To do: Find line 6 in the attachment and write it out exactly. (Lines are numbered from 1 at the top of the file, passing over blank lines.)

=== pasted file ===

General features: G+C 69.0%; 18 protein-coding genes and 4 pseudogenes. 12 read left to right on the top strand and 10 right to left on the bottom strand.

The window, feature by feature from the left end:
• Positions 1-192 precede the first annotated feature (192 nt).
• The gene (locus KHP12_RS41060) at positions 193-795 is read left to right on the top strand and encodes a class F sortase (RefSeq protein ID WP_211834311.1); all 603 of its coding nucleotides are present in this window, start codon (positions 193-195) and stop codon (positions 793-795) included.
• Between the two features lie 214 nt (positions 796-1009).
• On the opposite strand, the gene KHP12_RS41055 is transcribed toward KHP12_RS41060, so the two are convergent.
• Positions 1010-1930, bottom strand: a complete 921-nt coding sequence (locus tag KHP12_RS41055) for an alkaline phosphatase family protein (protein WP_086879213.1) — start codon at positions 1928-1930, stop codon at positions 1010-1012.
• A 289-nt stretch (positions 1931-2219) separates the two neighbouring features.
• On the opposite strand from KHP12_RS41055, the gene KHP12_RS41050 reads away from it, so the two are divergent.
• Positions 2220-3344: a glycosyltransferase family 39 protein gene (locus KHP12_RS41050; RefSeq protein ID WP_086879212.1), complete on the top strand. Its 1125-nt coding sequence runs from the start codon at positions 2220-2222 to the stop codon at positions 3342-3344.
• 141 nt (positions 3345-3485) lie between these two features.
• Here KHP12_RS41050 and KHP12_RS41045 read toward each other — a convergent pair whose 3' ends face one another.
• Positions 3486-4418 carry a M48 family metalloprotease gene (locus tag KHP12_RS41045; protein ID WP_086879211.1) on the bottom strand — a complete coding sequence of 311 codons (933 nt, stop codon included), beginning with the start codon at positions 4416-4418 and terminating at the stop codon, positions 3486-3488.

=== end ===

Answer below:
• On the opposite strand, the gene KHP12_RS41055 is transcribed toward KHP12_RS41060, so the two are convergent.